He chuckled and said "Sure." He began to ask me a lot of questions and I wrote them down. I made phone calls to find out what he needed to know. I called him back and he began to question me about the range (electronic and he is familiar with it) what weapon (M-16) and did I just want to make marksman or passing. I hesitated and then I said "Well, Joe, the fellas like to joke with me about being "Gavy" and they know I can't shoot. I would love to go in there, act stupid and then blow them all away..." He howled with laughter and then said "ok, we can do that." He outlined the plan of action. We will meet three times this next week. He said that should do it. He has an M-16 and said he would tighten the tension on the trigger. It is set to 3 pounds of pressure now. I am assuming that makes it a "hair trigger" or doesn't take any pressure to pull it.

So to set the "trap" I called the top two Sergeants in my team, SFC Ranger and SFC CIB and said in a very worried tone... "You know I can't shoot...I don't know a thing about weapons... what if I don't qualify??? Should I wear my glasses?" Hee Hee!!

I meet with Joe Ranger on Monday at 0900. I'll keep you posted.

Wednesday, December 13, 2006

Calling All Shooters

OK, here is the situation: I have NEVER qualified on a weapon. I have never handled a firearm except for a pistol in Navy Boot Camp in 1983.

I am now expected to qualify on a AR-15 (I think) December 22. ONE WEEK AWAY.

There is a crazy loonie (ex-Ranger) that lives about 5 miles from us. He has a rifle range and (I hear) all kinds of weapons. I have been calling around tonight to see if anyone has his number (he is unlisted). I hunted down a friend who is an ex-Marine sniper. He started asking me all sorts of questions I had no clue about.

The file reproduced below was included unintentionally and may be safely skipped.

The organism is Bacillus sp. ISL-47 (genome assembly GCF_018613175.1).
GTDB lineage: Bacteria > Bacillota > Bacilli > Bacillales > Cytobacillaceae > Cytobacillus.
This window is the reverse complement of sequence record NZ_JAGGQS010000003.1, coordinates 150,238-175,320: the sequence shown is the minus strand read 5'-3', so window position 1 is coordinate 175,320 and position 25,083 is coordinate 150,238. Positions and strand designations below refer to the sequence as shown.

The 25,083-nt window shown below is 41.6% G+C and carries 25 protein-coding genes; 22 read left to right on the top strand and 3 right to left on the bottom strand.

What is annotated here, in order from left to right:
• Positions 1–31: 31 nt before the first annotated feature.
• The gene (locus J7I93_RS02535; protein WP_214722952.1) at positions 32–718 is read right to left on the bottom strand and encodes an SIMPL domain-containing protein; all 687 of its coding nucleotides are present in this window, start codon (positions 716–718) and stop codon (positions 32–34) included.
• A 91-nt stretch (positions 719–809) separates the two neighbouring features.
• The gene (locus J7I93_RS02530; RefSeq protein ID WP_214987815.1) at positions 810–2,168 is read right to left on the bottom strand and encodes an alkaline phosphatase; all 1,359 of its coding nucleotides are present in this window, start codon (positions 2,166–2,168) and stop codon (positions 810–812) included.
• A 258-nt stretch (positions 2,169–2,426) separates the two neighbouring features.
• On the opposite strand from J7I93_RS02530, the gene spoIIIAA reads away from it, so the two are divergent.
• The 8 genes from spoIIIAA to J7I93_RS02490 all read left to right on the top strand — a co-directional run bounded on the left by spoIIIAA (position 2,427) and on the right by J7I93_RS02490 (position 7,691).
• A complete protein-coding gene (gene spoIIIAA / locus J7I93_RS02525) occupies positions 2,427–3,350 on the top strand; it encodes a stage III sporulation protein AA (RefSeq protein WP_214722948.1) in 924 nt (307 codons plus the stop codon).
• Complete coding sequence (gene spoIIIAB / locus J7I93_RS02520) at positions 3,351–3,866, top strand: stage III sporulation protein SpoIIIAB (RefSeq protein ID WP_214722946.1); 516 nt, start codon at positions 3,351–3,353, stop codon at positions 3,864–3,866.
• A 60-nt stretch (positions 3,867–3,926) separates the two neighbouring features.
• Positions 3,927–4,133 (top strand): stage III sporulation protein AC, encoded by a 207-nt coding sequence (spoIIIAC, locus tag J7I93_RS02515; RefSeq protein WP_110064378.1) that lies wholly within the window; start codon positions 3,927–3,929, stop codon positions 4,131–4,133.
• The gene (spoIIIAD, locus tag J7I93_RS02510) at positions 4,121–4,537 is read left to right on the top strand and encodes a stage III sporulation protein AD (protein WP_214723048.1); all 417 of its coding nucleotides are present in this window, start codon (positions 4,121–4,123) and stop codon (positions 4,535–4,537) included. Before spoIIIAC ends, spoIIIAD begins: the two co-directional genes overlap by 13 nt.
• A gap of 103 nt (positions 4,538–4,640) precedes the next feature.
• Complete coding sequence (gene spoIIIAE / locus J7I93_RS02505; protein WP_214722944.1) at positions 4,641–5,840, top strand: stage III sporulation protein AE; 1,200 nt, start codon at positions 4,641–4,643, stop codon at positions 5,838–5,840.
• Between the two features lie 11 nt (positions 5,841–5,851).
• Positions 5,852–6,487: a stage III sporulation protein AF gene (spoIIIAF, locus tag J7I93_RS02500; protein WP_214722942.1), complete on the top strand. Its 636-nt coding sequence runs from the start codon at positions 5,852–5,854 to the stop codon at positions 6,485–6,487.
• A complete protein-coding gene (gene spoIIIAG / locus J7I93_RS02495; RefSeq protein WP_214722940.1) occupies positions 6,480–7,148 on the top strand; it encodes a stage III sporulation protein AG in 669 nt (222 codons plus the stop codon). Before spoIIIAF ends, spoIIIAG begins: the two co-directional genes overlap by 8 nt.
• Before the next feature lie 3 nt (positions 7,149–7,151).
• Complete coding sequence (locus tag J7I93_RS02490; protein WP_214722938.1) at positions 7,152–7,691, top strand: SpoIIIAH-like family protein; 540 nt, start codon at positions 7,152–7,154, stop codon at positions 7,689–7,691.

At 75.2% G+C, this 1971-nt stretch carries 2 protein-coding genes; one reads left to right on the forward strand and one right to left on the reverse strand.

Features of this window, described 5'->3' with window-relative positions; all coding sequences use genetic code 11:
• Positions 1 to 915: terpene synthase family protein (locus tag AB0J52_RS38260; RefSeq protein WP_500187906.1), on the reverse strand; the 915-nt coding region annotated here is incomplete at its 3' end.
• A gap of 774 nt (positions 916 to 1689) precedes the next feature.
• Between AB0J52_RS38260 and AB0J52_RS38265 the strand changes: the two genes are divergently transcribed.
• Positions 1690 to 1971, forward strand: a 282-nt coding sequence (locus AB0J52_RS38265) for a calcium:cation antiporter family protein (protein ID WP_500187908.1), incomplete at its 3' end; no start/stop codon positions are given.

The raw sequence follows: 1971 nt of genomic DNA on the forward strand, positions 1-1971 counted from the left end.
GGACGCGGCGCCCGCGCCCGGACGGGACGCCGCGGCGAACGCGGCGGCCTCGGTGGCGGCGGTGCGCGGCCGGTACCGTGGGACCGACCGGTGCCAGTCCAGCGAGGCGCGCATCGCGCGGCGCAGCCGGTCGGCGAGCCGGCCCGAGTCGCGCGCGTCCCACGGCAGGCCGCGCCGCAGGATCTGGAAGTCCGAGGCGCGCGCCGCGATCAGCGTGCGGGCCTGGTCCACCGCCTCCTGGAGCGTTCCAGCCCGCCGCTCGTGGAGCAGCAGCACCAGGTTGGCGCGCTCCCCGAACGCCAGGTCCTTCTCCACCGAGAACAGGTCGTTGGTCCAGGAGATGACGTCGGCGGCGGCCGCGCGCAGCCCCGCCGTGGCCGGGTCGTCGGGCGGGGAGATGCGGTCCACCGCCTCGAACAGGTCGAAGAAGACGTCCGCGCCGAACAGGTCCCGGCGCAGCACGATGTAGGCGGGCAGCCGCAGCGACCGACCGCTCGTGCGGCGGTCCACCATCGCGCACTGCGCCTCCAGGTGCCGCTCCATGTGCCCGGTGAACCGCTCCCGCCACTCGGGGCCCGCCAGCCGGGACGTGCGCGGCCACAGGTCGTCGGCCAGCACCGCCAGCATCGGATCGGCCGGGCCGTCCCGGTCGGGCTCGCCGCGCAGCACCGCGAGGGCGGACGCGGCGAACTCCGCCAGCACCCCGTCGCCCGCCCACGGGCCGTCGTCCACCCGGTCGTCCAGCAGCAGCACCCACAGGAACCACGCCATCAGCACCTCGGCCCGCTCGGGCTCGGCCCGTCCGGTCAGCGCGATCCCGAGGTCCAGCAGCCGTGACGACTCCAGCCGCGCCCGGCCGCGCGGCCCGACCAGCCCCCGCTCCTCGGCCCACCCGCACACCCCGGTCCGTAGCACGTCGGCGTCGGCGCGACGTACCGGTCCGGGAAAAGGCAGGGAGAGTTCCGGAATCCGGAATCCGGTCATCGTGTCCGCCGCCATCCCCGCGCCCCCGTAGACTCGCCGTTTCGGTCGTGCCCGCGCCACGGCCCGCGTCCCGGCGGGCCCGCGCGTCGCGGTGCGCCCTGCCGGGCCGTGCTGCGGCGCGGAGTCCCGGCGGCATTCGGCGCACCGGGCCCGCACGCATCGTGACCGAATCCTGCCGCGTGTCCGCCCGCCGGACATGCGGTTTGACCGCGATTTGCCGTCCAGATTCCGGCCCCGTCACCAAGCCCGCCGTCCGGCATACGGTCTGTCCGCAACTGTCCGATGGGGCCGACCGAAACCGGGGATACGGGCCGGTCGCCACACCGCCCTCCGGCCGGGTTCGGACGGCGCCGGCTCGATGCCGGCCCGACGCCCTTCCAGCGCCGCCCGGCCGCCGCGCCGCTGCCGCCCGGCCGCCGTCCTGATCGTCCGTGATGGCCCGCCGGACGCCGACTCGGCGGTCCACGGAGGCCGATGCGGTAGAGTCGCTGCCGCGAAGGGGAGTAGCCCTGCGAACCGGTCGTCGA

My husband is a hunter and can show me how to shoot a deer and that's about it. YIKES!! What else do I need to know??

I called my partner F2 and he said we may be qualifying on an electronic range. Huh?? He said I could check a weapon out from the armory to practice with. OK, so what do I check out? What do I do?

Yes I am d*mn well going to play the helpless female!!! Cause that's how I feel right about now. Help!

Saturday, December 09, 2006

It's That Time of Year Again

This is probably my favorite site Christmas Eve. NORAD tracks Santa each year. We love to watch the Radar and see how close Santa is before we need to go to sleep. There are games, history and even a countdown clock till Christmas. You can have music play in the background performed by the Air Force Academy band and the Canadian Naval band. Cool!

Snow or Lack Thereof

I live in Northwest Georgia. It used to snow here. It doesn't anymore. The reason why is a completely different topic that I am not willing to fathom!

I grew up all over the place. I was born in Virginia (it snowed) and lived in New York state as a teenager (boy did it snow!) and Germany ( more snow). I also lived in Southern California, El Paso, Texas and Miami, Florida. We had snow in the mountains of Southern Cal and snow in El Paso. It even snowed once in Miami! The longest I ever lived in one place was Georgia. We got a light dusting every year. Occassionally a big snow but you always got a least one snow to let you know it was winter time. So I grew up used to seeing snow at least once a year.

My first duty station in the Navy as a student was in Chicago. I have never experienced cold and snow like I did in Chicago. No offense to Northerners (Yankees) but I now know why y'all don't have that Southern Hospitality. After one winter there I was mean as a snake.

While I was stationed in Hawaii I really missed cold winters. Going to the beach on Christmas morning is about as depressing as things get. San Fransisco lived up to the Mark Twain saying "The coldest winter I ever spent was a summer in San Fransisco.". The winters were mild and rainy, the summers were cool.